I'm very passionate about Tuskegee; I serve on the Tuskegee Department of Agriculture and Environmental Sciences Advisory Board today. It's a great institution.

Langert: Why do you think there's so very few African-Americans today in food and agriculture — and in the sustainability field?

Bruett: There are certainly a lot of African-American farmers and ranchers, but they might not be as involved in some of the standard institutions or trade groups. That may just be historical. Many African Americans have obviously gone to more urban settings historically for job opportunities.

When it comes to the corporate world, agriculture is a very conservative, traditional area. I think the further you get up the chain into food processing and consumer packaged goods, it becomes more diverse. But certainly, the core elements of agriculture are still to this day pretty conservative, rural and not necessarily the settings where you would find a bevy of African Americans.

Our competitors basically have the same types of plants and technology as we do. ... The only real difference in any of these companies is the people, and so we always focus on our people.
Langert: Given your animal science education, are you concerned about how science is getting lost in the shuffle in society today?

Bruett: The only way we have a chance in meeting many of the sustainability challenges that are before us, feeding this growing hungry global population, is through scientific innovation and advancements that allow us to produce more with less. Now some are marketing against that, promoting "all-natural," or traditional approaches from the '30s and '40s that drive down production and increase costs.

Langert: Can you speak to your role within JBS? It’s the biggest meat company in the world. You're influencing people in the company in this young concept called "sustainability." How do you do that?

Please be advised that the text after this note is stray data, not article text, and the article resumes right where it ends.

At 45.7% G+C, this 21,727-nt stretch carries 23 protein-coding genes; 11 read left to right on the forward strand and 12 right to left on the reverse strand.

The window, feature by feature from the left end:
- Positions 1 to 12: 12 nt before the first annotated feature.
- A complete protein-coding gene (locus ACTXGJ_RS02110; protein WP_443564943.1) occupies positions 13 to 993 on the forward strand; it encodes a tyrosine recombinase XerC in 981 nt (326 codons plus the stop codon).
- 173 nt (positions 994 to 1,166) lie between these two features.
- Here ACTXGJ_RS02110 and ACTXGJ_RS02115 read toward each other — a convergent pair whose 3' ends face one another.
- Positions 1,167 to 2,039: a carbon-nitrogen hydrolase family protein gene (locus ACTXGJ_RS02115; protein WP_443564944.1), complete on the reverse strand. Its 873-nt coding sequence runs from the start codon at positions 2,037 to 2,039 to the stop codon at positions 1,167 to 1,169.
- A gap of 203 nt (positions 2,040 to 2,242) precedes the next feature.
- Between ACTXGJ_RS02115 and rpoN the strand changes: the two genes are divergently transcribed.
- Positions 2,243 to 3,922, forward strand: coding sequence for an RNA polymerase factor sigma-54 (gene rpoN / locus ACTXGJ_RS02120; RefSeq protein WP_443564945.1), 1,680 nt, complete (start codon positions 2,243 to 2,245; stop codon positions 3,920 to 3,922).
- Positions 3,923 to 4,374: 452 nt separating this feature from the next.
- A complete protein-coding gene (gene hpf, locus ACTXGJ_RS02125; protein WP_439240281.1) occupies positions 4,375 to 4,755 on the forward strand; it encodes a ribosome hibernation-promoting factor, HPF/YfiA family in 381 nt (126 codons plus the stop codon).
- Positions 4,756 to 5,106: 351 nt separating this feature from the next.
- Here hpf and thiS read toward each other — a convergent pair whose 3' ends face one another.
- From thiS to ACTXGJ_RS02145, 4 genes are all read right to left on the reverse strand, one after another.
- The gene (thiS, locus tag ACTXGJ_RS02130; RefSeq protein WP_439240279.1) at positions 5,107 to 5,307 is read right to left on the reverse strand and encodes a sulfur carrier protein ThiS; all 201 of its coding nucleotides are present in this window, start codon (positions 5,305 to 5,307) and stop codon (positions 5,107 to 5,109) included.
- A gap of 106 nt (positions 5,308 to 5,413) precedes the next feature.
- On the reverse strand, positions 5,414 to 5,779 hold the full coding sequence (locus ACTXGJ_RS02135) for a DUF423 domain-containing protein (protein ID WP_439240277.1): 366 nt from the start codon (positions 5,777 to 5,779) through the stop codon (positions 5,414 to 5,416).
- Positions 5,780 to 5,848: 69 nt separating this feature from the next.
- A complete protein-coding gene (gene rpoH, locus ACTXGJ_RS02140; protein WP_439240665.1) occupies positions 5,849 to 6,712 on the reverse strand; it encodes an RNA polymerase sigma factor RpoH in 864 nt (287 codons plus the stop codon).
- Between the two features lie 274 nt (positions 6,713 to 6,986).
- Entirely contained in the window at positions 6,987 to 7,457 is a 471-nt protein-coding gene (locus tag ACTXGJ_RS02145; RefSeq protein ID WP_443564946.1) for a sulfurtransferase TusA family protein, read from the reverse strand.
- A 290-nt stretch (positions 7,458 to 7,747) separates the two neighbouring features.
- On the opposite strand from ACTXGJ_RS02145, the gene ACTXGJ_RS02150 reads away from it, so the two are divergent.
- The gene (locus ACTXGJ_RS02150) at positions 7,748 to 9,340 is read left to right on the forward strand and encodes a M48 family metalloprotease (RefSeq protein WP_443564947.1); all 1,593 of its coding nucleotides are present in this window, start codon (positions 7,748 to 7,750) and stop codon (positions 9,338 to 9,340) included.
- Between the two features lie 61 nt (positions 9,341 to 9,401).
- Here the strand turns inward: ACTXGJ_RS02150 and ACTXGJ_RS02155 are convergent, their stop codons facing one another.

Bruett: We're a very large, diverse company dealing in multiple geographies with customers all around the world. We're a very low-margin business. Our competitors basically have the same types of plants and technology as we do. They source cattle from the same type of farms and ranches, process those cattle using the same technology, and sell their products to the same customers. So there's not a lot of differentiation in our process from any of our major competitors. The only real difference in any of these companies is the people, and so we always focus on our people.

Langert: Is sustainability a stretch for the people at the plants and facilities?

Bruett: So many of these concepts in sustainability would be — I won't say abstract — but wouldn't be top of mind for a person working in a processing facility. They’re not waking up in the morning thinking about GHG emissions first and foremost. They're thinking about water consumption, they're thinking about energy use, they're thinking about natural gas use, but they're not necessarily translating that into a GHG footprint calculator that an NGO might like. But they're thinking about the same thing, just with a different set of terminology, a different set of parameters.

Some of our team members in the company initially saw sustainability as merely a marketing program, rather than something grounded in operational improvement and a tool that could help both improve their performance and transparently share the good work that they do every day to a skeptical public. But as we rolled out our program, which has environmental, social and economic goals, we aligned it with the work that people are already doing, developing sustainability KPIs that align with the goals they are working hard to achieve every day.

Langert: You are a real straight-shooter. Does it ever get you in trouble?

Bruett: The truth is not always welcome. I'm not trying to position myself as a truthsayer, but I do like direct, blunt conversation more so than I like being BS-ed. At times that can make people uncomfortable, but I think sustainability is one of these areas where if you're not careful and you’re not direct, you can get into website talking points very quickly, and it's just very inauthentic. If you're starting your speech with, "My company wants to save the world," you should just stop your speech now. No one believes that.

Agriculturalists are genuine people with dirt underneath their fingernails and years of experience battling weather, turbulent markets, disease and the day-to-day challenges of managing an operation. These are not cubicle people. They can see BS coming a mile away.